Psychologically intimidating questions
Bullying, whether via the latest technologies or by more traditional means, is a growing problem in American workplaces of all kinds, and I don’t see why Federal agencies would be exceptions.(See, also, Pondering the Impact of Workplace Violence.) You may have read the very recent – and profoundly disturbing – headline about a Missouri woman who was found guilty of misdemeanor crimes in a “My Space” cyber-bullying case linked to a 13-year-old girl’s suicide.According to prosecutors, the woman conspired with her young daughter and a business associate to create a fictitious profile of a 16-year-old boy on My Space to harass Megan Meier, apparently in an effort to humiliate Megan for saying mean things about her daughter.The “boy” sent flirtatious messages to Megan, but then abruptly changed to a very harsh tone, telling her “The world would be a better place without you.” After receiving that message, Megan hanged herself with a belt in her bedroom closet.According to prosecutors, the woman knew that Megan suffered from depression and was emotionally fragile.– had made her a target in three different schools.She was so traumatized by the tormenting that she dropped out of school and is now pursuing independent study; the young woman “suffers so much that she could not be interviewed” for the article.I have written previously on workplace violence; this time, I am going to offer a few thoughts on bullying in the workplace, which a number of experts see as a form of workplace violence. Gary Namie has described bullying as “psychological violence,” and I think that is a very good description.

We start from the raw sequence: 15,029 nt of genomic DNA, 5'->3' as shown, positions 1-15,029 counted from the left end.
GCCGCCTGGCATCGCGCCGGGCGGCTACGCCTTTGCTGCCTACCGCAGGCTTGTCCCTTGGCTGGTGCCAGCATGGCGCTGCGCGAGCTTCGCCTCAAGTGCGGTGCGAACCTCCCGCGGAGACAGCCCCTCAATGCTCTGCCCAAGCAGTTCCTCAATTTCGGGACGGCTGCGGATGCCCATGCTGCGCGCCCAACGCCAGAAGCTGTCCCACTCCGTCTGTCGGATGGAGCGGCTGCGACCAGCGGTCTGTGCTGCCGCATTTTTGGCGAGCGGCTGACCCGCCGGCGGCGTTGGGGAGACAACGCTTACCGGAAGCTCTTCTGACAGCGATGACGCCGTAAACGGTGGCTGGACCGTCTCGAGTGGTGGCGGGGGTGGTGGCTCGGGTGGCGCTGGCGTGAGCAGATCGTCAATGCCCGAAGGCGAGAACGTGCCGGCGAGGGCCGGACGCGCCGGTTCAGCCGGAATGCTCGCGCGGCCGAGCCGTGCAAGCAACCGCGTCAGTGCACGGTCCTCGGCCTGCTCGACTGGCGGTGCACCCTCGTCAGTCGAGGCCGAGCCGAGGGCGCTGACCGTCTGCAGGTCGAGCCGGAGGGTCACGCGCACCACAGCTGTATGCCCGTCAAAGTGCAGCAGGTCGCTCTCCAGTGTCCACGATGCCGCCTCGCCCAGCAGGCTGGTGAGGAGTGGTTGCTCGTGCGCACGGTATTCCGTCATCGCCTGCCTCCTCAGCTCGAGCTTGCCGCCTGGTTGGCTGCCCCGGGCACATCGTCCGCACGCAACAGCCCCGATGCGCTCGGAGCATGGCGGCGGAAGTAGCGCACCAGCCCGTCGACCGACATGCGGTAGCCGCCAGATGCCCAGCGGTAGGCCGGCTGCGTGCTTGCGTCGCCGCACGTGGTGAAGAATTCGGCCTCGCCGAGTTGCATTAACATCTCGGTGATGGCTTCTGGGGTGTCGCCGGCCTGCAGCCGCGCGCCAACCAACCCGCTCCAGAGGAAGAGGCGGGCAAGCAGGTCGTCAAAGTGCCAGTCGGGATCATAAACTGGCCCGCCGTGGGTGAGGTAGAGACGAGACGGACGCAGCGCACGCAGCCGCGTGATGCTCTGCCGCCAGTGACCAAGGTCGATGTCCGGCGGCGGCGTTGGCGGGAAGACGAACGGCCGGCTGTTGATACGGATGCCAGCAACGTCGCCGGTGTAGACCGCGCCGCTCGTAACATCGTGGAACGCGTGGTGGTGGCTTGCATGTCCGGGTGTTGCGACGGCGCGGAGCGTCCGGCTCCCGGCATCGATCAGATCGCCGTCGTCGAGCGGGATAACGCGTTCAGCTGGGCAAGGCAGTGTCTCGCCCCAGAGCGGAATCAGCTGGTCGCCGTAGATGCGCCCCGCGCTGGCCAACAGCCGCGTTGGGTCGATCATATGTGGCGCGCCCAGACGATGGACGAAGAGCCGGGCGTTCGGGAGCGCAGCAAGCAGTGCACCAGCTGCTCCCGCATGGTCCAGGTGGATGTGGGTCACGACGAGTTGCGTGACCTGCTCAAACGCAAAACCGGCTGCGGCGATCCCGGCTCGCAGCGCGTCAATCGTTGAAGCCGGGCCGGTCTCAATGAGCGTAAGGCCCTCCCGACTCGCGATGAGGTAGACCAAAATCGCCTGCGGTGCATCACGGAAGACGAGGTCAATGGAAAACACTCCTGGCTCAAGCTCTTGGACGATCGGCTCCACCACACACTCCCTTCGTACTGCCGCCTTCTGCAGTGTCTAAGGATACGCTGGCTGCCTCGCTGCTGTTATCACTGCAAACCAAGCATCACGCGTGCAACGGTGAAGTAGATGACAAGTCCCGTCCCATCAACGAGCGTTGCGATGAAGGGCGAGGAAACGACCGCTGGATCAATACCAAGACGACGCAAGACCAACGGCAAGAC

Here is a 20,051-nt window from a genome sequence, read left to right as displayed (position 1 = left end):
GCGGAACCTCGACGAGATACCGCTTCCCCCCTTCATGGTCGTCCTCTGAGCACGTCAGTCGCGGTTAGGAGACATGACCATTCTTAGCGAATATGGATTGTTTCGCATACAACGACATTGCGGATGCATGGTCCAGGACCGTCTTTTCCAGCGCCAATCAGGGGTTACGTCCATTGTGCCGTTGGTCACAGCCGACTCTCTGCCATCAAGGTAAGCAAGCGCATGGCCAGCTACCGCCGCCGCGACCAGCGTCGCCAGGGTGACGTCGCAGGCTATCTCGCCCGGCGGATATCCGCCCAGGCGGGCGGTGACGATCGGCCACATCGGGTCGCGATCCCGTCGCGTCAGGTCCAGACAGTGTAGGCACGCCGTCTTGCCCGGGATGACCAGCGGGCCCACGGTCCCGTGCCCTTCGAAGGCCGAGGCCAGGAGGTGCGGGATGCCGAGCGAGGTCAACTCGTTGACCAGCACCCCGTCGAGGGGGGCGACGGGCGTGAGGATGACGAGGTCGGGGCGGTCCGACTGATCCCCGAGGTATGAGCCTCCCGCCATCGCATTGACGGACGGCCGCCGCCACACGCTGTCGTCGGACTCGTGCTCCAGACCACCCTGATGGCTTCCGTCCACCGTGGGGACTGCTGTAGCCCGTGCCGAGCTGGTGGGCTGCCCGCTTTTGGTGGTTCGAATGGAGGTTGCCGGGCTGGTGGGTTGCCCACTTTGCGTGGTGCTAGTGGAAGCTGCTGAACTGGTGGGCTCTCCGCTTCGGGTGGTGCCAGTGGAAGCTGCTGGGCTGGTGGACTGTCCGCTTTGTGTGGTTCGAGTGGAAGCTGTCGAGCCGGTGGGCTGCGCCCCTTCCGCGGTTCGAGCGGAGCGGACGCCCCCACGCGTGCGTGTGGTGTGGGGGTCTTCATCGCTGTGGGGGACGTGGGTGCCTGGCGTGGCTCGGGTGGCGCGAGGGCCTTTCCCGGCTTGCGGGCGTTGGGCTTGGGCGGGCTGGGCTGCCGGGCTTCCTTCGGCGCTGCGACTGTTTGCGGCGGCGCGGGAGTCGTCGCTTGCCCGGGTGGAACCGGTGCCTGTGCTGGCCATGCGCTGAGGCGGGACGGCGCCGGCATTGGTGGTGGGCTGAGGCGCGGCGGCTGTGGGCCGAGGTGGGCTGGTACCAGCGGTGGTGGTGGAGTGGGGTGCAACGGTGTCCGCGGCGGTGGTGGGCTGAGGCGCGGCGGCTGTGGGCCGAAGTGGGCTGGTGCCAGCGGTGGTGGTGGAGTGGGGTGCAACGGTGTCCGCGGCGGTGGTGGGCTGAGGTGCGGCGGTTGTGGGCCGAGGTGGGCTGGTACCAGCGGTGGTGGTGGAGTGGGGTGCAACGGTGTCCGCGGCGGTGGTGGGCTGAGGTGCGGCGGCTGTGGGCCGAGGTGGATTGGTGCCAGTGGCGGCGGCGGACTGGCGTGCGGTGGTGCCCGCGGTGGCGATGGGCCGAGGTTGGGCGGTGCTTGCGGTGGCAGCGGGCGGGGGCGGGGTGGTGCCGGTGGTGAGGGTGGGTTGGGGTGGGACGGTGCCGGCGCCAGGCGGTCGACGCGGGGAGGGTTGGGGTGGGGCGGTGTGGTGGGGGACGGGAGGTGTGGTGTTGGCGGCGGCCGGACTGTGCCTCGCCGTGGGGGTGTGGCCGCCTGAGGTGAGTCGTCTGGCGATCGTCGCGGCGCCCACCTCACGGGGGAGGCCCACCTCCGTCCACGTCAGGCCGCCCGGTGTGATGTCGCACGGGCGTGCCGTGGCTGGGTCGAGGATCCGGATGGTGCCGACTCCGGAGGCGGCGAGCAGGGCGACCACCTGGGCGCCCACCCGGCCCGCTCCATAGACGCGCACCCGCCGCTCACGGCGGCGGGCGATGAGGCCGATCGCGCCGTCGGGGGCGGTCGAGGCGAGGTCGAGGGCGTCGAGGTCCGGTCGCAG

A major USA Today article dated November 19, 2008, entitled “Bullying devastates lives,” and chronicled the sad stories of three women who experienced constant bullying in school – one for having red hair, one for being shy, and one for being “different.” The three women, now ranging in age from 28 to 52, continue to be affected by the bullying that they suffered in school.According to Daniel Nelson, medical director of the Child Psychology Unit at the Cincinnati Children’s Hospital Medical Center, “…there’s no question that ‘unrelenting,’ daily hostilities that maybe escalate to threats or actual aggression can be on par with torture…,” or that ” repeated and severe bullying can cause psychological trauma.” Nelson went on to observe that “There’s no question that bullying in certain instances can be absolutely devastating.” A companion article talked about a high school girl whose epileptic seizures – of all things!